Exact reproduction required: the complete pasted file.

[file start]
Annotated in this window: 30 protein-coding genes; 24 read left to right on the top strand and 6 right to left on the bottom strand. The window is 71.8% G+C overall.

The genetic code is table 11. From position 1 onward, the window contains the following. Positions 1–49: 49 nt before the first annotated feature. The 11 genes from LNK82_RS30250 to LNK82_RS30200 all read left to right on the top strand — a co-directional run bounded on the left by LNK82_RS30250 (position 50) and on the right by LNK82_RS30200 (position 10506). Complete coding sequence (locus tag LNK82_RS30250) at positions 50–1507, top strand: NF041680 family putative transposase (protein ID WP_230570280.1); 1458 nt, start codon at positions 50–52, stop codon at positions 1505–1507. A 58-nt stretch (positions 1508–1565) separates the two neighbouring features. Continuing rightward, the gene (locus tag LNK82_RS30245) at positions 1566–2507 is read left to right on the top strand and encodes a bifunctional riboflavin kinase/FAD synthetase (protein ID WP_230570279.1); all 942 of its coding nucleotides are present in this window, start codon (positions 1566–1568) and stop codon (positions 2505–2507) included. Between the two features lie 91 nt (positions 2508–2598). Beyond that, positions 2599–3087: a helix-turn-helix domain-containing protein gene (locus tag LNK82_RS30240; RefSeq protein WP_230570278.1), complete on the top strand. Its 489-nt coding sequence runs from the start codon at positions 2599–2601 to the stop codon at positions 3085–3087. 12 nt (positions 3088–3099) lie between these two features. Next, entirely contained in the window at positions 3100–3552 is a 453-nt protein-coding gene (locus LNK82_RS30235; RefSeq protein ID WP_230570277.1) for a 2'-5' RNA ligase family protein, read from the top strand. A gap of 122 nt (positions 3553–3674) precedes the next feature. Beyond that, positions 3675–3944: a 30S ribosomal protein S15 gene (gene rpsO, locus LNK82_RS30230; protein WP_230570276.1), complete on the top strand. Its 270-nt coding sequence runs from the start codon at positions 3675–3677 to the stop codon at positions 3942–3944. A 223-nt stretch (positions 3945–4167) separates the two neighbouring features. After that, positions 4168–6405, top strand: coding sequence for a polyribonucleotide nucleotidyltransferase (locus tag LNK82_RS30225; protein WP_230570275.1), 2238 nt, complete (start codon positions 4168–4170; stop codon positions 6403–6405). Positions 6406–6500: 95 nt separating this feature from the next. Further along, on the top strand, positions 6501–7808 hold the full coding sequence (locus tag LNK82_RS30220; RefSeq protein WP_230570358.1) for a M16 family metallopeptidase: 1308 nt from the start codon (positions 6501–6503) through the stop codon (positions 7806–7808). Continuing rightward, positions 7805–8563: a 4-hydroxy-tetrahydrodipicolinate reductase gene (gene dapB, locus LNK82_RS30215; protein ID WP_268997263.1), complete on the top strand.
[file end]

Annotated in this window: 30 protein-coding genes; 24 read left to right on the top strand and 6 right to left on the bottom strand. The window is 71.8% G+C overall.

The genetic code is table 11. From position 1 onward, the window contains the following. Positions 1–49: 49 nt before the first annotated feature. The 11 genes from LNK82_RS30250 to LNK82_RS30200 all read left to right on the top strand — a co-directional run bounded on the left by LNK82_RS30250 (position 50) and on the right by LNK82_RS30200 (position 10506). Complete coding sequence (locus tag LNK82_RS30250) at positions 50–1507, top strand: NF041680 family putative transposase (protein ID WP_230570280.1); 1458 nt, start codon at positions 50–52, stop codon at positions 1505–1507. A 58-nt stretch (positions 1508–1565) separates the two neighbouring features. Continuing rightward, the gene (locus tag LNK82_RS30245) at positions 1566–2507 is read left to right on the top strand and encodes a bifunctional riboflavin kinase/FAD synthetase (protein ID WP_230570279.1); all 942 of its coding nucleotides are present in this window, start codon (positions 1566–1568) and stop codon (positions 2505–2507) included. Between the two features lie 91 nt (positions 2508–2598). Beyond that, positions 2599–3087: a helix-turn-helix domain-containing protein gene (locus tag LNK82_RS30240; RefSeq protein WP_230570278.1), complete on the top strand. Its 489-nt coding sequence runs from the start codon at positions 2599–2601 to the stop codon at positions 3085–3087. 12 nt (positions 3088–3099) lie between these two features. Next, entirely contained in the window at positions 3100–3552 is a 453-nt protein-coding gene (locus LNK82_RS30235; RefSeq protein ID WP_230570277.1) for a 2'-5' RNA ligase family protein, read from the top strand. A gap of 122 nt (positions 3553–3674) precedes the next feature. Beyond that, positions 3675–3944: a 30S ribosomal protein S15 gene (gene rpsO, locus LNK82_RS30230; protein WP_230570276.1), complete on the top strand. Its 270-nt coding sequence runs from the start codon at positions 3675–3677 to the stop codon at positions 3942–3944. A 223-nt stretch (positions 3945–4167) separates the two neighbouring features. After that, positions 4168–6405, top strand: coding sequence for a polyribonucleotide nucleotidyltransferase (locus tag LNK82_RS30225; protein WP_230570275.1), 2238 nt, complete (start codon positions 4168–4170; stop codon positions 6403–6405). Positions 6406–6500: 95 nt separating this feature from the next. Further along, on the top strand, positions 6501–7808 hold the full coding sequence (locus tag LNK82_RS30220; RefSeq protein WP_230570358.1) for a M16 family metallopeptidase: 1308 nt from the start codon (positions 6501–6503) through the stop codon (positions 7806–7808). Continuing rightward, positions 7805–8563: a 4-hydroxy-tetrahydrodipicolinate reductase gene (gene dapB, locus LNK82_RS30215; protein ID WP_268997263.1), complete on the top strand.